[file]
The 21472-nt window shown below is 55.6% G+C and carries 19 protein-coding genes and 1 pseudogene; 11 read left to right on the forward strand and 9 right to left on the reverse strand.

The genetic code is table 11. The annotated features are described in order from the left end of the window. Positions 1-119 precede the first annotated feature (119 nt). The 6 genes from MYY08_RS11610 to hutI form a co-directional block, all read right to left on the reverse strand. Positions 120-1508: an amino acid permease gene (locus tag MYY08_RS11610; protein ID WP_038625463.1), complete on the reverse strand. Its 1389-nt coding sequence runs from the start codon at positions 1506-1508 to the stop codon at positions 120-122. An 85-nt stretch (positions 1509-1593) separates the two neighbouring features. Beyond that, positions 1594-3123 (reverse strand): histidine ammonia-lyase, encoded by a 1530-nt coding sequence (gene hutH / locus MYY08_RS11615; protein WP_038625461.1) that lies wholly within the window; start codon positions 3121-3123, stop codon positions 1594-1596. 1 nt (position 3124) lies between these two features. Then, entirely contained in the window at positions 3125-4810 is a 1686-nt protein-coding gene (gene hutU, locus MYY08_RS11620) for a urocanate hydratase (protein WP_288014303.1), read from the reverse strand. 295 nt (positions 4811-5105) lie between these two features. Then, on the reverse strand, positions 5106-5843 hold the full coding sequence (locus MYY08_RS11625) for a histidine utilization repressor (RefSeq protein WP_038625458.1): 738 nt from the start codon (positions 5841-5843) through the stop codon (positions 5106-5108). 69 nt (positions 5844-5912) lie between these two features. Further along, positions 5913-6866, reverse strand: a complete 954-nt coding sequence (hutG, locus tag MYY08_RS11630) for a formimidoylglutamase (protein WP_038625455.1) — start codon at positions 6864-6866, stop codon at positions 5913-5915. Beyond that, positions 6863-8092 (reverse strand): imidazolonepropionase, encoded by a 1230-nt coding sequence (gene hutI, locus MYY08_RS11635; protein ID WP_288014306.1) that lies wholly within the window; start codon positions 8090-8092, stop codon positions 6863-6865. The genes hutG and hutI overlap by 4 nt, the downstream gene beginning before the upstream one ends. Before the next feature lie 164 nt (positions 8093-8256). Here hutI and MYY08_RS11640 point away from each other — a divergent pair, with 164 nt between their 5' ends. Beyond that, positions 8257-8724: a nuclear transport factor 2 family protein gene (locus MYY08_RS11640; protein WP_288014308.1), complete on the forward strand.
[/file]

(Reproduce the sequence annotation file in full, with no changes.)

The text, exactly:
The 21472-nt window shown below is 55.6% G+C and carries 19 protein-coding genes and 1 pseudogene; 11 read left to right on the forward strand and 9 right to left on the reverse strand.

The genetic code is table 11. The annotated features are described in order from the left end of the window. Positions 1-119 precede the first annotated feature (119 nt). The 6 genes from MYY08_RS11610 to hutI form a co-directional block, all read right to left on the reverse strand. Positions 120-1508: an amino acid permease gene (locus tag MYY08_RS11610; protein ID WP_038625463.1), complete on the reverse strand. Its 1389-nt coding sequence runs from the start codon at positions 1506-1508 to the stop codon at positions 120-122. An 85-nt stretch (positions 1509-1593) separates the two neighbouring features. Beyond that, positions 1594-3123 (reverse strand): histidine ammonia-lyase, encoded by a 1530-nt coding sequence (gene hutH / locus MYY08_RS11615; protein WP_038625461.1) that lies wholly within the window; start codon positions 3121-3123, stop codon positions 1594-1596. 1 nt (position 3124) lies between these two features. Then, entirely contained in the window at positions 3125-4810 is a 1686-nt protein-coding gene (gene hutU, locus MYY08_RS11620) for a urocanate hydratase (protein WP_288014303.1), read from the reverse strand. 295 nt (positions 4811-5105) lie between these two features. Then, on the reverse strand, positions 5106-5843 hold the full coding sequence (locus MYY08_RS11625) for a histidine utilization repressor (RefSeq protein WP_038625458.1): 738 nt from the start codon (positions 5841-5843) through the stop codon (positions 5106-5108). 69 nt (positions 5844-5912) lie between these two features. Further along, positions 5913-6866, reverse strand: a complete 954-nt coding sequence (hutG, locus tag MYY08_RS11630) for a formimidoylglutamase (protein WP_038625455.1) — start codon at positions 6864-6866, stop codon at positions 5913-5915. Beyond that, positions 6863-8092 (reverse strand): imidazolonepropionase, encoded by a 1230-nt coding sequence (gene hutI, locus MYY08_RS11635; protein ID WP_288014306.1) that lies wholly within the window; start codon positions 8090-8092, stop codon positions 6863-6865. The genes hutG and hutI overlap by 4 nt, the downstream gene beginning before the upstream one ends. Before the next feature lie 164 nt (positions 8093-8256). Here hutI and MYY08_RS11640 point away from each other — a divergent pair, with 164 nt between their 5' ends. Beyond that, positions 8257-8724: a nuclear transport factor 2 family protein gene (locus MYY08_RS11640; protein WP_288014308.1), complete on the forward strand.